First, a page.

A: Almonds contain essential fatty acids that help the body in a variety of ways, including strengthening the keratin layer of weak or brittle nails.

Q: I have been in menopause for about one year. Everything seems to be going well except my nails have become weak and brittle. What is causing my brittle nails?
A: The usual cause of brittle nails in women going through menopause is a hormone imbalance with her estrogen levels. When they are low it affects the way keratin is produced. A lack of estrogen means the body is easily dehydrated, thus leading to the nails to grow out brittle.

Q: Are there any foods that can help with my brittle nails? I have noticed a change once I started going through menopause. This and hot flushes seem to be the two constant headaches for me. I do not want to have to start a HRT because of all the dangers associated with them. I want that to be my last resort.
A: Women should indeed keep HRT as their very last resort for treating menopause symptoms. Not having hot flushes or brittle nails is not trade off for the higher risk of cancer. However, there are foods that women can consume that will help with their brittle nails. Women should eat foods high in Omega-3s as they will help the nails grow out stronger. These foods include: almonds, coconut oil and salmon. If needed, there are also Omega-3 supplements available.

Q: I heard that those over the counter nail strengtheners that can be painted on will help with my brittle nails? If so, it this still true for women in menopause?
A: For women going through menopause it is more of an issue of getting her estrogen at the proper levels. This can be done with proper nutrition and if needed, supplements. As for the OTC nail strengtheners, they may be a better option for women with brittle nails due to other causes. However, women who use these products are merely treating the nails and not the cause.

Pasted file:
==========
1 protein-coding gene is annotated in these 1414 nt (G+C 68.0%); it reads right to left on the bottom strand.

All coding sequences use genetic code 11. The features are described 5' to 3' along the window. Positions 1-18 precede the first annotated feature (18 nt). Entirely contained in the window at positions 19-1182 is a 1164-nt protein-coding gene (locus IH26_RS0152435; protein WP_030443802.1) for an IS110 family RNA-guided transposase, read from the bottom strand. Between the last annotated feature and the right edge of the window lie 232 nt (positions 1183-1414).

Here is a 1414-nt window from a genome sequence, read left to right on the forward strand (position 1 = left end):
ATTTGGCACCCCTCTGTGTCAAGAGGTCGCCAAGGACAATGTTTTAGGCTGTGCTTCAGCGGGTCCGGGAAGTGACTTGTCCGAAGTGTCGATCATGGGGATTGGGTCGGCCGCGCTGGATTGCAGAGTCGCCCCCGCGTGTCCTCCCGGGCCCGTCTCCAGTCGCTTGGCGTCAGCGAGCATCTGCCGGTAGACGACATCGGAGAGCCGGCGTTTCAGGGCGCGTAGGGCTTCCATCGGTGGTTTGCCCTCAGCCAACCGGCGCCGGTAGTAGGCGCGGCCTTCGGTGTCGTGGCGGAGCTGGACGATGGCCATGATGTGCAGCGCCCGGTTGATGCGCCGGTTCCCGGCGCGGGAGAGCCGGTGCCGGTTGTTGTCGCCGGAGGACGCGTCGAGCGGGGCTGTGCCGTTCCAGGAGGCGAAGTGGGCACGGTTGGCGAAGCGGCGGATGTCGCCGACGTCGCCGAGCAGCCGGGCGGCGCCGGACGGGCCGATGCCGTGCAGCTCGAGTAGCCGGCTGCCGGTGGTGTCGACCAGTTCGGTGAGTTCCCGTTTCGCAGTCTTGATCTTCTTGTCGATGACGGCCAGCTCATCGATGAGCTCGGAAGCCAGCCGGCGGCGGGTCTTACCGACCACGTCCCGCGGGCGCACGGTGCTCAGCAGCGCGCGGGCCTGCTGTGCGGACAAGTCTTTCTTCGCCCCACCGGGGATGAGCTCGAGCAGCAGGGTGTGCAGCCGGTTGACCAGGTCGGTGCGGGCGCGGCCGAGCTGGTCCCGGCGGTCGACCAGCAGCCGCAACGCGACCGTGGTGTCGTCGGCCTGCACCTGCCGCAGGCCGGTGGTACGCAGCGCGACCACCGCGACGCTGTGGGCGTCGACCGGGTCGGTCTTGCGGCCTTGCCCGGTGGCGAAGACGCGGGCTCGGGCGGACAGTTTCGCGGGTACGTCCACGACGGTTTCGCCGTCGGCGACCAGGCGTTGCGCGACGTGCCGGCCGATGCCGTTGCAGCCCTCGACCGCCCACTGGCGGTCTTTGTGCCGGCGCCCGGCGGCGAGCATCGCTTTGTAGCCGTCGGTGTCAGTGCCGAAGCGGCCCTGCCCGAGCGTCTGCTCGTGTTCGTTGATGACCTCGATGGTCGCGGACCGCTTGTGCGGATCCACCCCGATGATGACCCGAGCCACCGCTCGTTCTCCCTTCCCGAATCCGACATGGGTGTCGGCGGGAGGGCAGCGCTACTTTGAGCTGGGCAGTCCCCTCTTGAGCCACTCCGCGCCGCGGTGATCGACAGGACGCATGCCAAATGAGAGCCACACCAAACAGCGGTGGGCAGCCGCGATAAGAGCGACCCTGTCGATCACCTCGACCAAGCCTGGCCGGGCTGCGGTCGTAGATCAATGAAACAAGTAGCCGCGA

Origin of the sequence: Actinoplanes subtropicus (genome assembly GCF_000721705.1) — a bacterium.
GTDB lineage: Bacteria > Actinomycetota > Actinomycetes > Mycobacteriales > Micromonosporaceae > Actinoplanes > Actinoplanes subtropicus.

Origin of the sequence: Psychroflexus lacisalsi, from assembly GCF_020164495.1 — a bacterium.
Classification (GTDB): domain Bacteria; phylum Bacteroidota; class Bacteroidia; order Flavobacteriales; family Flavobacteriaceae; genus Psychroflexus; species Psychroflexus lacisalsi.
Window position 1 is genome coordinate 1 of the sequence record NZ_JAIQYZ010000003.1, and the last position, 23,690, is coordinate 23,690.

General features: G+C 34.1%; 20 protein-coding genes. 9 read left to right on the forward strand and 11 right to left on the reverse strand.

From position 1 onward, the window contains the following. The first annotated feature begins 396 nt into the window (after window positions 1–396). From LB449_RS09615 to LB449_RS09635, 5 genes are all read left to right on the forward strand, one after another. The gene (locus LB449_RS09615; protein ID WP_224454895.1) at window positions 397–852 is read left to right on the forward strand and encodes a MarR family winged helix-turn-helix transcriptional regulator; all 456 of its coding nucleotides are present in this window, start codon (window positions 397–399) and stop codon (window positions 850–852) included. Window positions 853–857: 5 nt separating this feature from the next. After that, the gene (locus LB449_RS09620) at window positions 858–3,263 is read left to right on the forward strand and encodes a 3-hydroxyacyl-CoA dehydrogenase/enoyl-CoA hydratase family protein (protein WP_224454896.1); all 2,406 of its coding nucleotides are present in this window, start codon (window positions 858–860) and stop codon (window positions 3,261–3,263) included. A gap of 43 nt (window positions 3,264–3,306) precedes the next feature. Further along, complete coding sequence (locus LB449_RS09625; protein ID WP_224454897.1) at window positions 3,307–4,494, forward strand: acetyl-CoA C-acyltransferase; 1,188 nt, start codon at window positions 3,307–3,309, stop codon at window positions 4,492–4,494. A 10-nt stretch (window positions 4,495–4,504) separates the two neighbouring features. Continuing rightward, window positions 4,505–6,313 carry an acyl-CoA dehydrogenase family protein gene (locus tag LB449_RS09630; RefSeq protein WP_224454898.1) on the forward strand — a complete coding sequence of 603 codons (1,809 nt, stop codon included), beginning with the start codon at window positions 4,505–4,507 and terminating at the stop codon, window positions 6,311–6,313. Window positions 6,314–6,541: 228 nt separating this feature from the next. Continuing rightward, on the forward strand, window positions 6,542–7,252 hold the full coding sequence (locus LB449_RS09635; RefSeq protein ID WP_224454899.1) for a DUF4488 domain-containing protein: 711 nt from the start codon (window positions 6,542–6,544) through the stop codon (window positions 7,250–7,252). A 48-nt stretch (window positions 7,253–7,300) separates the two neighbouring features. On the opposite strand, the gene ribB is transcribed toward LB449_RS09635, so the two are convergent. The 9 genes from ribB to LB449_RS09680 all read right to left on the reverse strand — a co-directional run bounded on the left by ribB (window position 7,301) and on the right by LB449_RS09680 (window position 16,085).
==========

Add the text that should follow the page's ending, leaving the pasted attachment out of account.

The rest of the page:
Q: Could my hand lotion be causing my brittle nails? I was told by a friend that menopause can cause brittle nails and some hand lotions. However, I have not quite hit menopause, but I have begun to notice some changes.
A: It is true, certain hand lotions and menopause both contribute to brittle nails. Women need to read their lotion ingredients to be certain it does not contain alcohol. If it does, then it should not be used as the alcohol will dry out the nail beds causing the nails to become brittle. Also, some women may experience brittle nails during perimenopause. This is due to the fluctuation in hormone levels.

Q: My doctor told me that getting a non-polish manicure once every other week will help me with my brittle nail issue I have been having since hitting menopause. Why should I not get polish, isn't that the point of a manicure?
A: The doctor was correct in suggesting a non-polish manicure. This is because the chemicals in nail polish are harsh and dry out the nails, the nail bed and even the cuticles. This alone can make any woman's nails brittle, but in combination with her hormone imbalance, the situation becomes worse. Therefore, a nourishing polish-free with mineral oils is a better option.